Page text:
An introduction of Emily Wu
I come across as an eccentric female, having dealt with mental issues and thinking the way I think - grey area, controversial, unintended biases.
The following texts are my day-to-day thoughts, my random speculations of things when it comes to observing the social behaviour of us humans.
A conversation goes beyond an exchange of words and sentences.
Natural evil vs Learnt evil - The concept of evil
We can be taught to be evil, just by observing our surroundings, by learning from the people around us. I believe we have an internal switch, for us to trigger an ugly side of us. 
That being labelled as ugly, stems from a societal judgment that such behaviour will definitely bring harm to those around us. An undesired, looked down upon, and unwanted behaviour. This therefore promises a stable and well-functioning society setting, making full use of the manpower. 
As mentioned, we have an internal switch in us. It is our morals and values that we’ve developed throughout our growing years that led us not to tamper with the switch. If we ever flipped it, society would enter massive chaos and cause destruction - a place with no form and order.

The intention of our being, presence and existence

We're born to create, in order to justify our presence and existence
Looking back in time, we’ve always been behaving based on one motive - to survive. We also take into account how we should procreate, reproduce in order for our genes to live through decades. It’s almost as if to sustain a place in this place, on this planet Earth - to make a stand, to mark our spot of existence. It is almost selfish for such a mentality to take form in each and every one of us, but this is inevitable based on the decision to survive. 
If we take into account how we need to constantly produce and create, in order to prove our existence - does that then bring us to the topic of “What is the meaning of life?”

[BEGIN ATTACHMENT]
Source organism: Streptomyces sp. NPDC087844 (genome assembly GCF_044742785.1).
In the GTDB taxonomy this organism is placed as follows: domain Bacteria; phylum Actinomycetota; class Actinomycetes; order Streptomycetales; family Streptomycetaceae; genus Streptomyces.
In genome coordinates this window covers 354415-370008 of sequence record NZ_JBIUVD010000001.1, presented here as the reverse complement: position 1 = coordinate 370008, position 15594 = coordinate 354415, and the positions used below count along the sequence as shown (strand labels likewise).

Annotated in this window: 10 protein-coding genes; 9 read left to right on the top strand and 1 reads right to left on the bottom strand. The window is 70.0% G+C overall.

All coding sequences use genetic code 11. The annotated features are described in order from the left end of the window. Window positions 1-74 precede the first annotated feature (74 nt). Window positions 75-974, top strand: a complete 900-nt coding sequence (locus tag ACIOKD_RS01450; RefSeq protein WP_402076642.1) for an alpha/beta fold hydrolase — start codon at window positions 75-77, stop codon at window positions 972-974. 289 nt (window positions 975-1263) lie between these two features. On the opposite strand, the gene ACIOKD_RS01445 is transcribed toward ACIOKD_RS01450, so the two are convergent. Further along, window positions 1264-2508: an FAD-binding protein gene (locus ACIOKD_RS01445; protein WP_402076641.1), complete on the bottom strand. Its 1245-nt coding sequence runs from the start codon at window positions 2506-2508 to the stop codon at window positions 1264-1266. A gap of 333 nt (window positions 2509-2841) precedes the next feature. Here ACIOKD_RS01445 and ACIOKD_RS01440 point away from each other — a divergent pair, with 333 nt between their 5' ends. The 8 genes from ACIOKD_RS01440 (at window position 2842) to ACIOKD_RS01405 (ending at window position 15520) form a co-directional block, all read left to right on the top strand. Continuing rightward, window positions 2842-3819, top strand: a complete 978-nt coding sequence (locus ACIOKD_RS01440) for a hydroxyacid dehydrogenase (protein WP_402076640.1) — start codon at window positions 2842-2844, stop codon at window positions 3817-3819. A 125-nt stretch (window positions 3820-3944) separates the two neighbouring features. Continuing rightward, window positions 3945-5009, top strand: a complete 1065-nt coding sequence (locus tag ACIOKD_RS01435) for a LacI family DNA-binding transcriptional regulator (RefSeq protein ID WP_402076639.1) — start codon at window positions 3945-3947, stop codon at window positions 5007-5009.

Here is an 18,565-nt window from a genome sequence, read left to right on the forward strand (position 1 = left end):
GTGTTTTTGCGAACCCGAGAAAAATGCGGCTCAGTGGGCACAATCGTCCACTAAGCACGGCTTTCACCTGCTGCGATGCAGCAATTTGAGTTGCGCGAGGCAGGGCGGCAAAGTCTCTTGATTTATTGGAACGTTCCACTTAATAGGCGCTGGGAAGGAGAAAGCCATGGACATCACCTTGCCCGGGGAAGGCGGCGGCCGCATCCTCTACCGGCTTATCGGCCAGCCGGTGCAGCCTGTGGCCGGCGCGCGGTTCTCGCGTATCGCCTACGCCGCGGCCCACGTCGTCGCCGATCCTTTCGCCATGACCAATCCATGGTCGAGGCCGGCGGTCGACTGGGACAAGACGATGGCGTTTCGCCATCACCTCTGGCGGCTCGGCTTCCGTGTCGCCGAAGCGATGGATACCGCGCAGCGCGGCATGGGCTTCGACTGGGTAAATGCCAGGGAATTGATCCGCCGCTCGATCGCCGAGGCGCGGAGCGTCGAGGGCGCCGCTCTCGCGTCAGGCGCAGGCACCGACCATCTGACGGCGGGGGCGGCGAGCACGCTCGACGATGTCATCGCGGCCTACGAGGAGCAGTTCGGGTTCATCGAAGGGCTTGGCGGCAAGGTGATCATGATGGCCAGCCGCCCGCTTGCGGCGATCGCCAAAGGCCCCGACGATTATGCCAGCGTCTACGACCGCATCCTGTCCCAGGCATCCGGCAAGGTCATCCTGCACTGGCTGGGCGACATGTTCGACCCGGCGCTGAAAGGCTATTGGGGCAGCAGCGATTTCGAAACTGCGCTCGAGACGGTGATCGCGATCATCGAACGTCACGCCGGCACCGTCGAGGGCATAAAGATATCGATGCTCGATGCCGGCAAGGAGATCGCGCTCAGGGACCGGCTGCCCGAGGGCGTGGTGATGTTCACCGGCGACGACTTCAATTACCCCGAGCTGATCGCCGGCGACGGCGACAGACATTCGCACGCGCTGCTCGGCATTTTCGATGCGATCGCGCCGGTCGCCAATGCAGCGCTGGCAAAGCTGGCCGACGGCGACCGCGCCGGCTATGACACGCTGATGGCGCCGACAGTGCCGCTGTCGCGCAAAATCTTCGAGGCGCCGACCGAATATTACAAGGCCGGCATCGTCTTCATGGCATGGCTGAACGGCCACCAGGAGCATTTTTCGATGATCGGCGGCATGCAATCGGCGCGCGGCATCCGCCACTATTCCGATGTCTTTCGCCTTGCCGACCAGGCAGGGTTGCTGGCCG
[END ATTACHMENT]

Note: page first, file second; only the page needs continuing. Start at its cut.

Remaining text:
If we take away this objective, it then can be thought as we are and will still be here based on our survival mentality. 
But what exactly are we surviving for? Is this to embrace the life that we’ve been instilled with, or to simply avoid death? Would this then teach us to appreciate life, to make full use of every living moment?
Many of us are afraid to discuss, or even think about, death. The end often signifies an absence, or a decision for a halt. Personally I’d fully embrace an end, if I were feeling endless negativity or pain. 
Overworking the pinkie

An observation of myself, my little right pinky.
Oh how dented and exhausted it is.
It speaks of how much we use it as a support when we use our mobile devices one-handed. It symbolises a promise, a deal we make with someone else. It is often overlooked and taken for granted.
What if one day we have a narrative revolving around an absence of the pinky finger? Shall we have it presented as a horror genre, or something more commentary? 
When we no longer have the pinky, we lose our reliance and its functionality. We find a sense of balance to be absent, would we reduce our screen time?
Singlish: Can Language or not?
Judging its functionality as a full-functioning language
Presenting it as an uniquely Singapore trait
Why is Sadoko scary?
Or as a matter of fact - any lady with long hair draped over her face.
Should large sized people pay for 2 seats?
Would it ever be successful to implement such a policy, and what is the message we will be bringing across? 
We can talk about multiple aspects: Consumerism, the Fast Food industry, Obesity, our Spending Power, the philosophy of choice.
observing china citizens and their attires

Why is their closet so distinct, so recognisable? 
Flashy prints, and the occasional mismatch of colours - it is almost as if it's their pride to wear.
Or could it be more than what they put on themselves? The way they present themselves in society, they way they interact with other people.
The way we build up a stereotype around them.
Technology has advanced so much so that we no longer rely on words to convey a message, but rather a simple notification tone.
I've observed when cyclists attempt to overtake pedestrians on the walkway, but instead they simply ring their bell to send out the message. Having on the mask or not, there usually aren't any facial expressions shown during this behaviour. 
Have we succumbed to tools, and shunned away from language, to communicate and converse? Living in our society, time literally is money. We live as if we can't afford to waste any of it, and we must be efficient in any moment. 
Back to the thought of not using language, then what if we spoke with an underlying tone of sarcasm? Would that be better than a staccato tone?
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